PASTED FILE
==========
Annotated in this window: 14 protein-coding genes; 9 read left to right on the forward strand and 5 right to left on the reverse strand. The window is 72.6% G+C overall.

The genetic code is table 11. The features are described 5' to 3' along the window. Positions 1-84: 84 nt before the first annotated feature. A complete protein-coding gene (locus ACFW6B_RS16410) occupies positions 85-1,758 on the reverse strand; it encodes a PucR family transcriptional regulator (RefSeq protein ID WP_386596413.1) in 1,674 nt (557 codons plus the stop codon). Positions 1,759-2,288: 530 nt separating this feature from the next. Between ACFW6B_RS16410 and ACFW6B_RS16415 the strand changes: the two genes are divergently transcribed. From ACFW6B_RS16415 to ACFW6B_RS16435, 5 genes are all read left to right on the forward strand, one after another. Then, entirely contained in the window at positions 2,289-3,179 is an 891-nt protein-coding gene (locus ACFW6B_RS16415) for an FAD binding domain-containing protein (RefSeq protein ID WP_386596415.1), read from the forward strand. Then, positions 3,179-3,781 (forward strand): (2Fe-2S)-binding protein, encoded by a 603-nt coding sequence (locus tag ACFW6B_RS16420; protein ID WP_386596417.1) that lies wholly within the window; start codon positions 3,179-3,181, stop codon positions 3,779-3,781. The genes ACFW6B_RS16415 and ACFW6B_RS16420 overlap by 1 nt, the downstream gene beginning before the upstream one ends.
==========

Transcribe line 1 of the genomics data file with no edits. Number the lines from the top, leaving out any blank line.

Annotated in this window: 14 protein-coding genes; 9 read left to right on the forward strand and 5 right to left on the reverse strand. The window is 72.6% G+C overall.